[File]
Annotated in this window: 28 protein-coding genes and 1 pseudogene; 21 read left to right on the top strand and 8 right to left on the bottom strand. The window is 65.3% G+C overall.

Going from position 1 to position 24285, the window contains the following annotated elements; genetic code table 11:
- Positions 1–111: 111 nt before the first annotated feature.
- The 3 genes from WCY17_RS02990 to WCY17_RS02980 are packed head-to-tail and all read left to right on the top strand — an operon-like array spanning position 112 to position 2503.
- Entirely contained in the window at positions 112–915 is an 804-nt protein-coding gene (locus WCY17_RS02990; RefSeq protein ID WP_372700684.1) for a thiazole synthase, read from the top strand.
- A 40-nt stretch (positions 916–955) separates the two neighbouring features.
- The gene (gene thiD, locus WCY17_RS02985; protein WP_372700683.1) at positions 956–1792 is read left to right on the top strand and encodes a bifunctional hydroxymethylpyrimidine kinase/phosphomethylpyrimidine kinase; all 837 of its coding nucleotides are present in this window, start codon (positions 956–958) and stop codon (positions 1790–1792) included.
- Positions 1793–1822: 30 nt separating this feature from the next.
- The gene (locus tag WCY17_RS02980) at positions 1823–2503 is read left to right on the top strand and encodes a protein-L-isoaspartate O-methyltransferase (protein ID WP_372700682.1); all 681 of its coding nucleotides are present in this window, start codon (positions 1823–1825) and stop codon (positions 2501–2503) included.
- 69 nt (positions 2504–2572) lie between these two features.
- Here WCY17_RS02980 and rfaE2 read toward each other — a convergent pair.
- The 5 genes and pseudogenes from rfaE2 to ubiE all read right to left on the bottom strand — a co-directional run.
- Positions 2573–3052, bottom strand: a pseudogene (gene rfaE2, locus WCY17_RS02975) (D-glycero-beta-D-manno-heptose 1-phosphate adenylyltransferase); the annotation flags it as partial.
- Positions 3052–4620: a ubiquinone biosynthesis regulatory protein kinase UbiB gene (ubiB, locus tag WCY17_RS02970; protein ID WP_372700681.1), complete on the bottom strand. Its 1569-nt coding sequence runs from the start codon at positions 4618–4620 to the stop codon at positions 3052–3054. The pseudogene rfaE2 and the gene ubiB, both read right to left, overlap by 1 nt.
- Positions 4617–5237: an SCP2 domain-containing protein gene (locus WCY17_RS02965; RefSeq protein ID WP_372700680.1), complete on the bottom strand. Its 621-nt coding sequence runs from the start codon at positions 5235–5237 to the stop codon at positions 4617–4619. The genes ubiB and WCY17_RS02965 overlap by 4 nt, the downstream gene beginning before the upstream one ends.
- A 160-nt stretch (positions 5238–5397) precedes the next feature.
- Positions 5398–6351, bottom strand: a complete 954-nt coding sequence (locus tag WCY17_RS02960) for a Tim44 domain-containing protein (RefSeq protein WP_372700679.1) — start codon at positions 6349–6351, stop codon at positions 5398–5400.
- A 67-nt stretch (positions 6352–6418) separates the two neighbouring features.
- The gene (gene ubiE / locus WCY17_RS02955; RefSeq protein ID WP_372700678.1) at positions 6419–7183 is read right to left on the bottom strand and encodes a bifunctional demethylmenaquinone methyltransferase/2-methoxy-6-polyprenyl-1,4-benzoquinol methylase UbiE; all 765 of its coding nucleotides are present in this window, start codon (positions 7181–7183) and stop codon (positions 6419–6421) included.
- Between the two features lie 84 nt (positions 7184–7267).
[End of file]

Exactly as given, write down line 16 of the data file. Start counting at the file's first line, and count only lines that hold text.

- A 160-nt stretch (positions 5238–5397) precedes the next feature.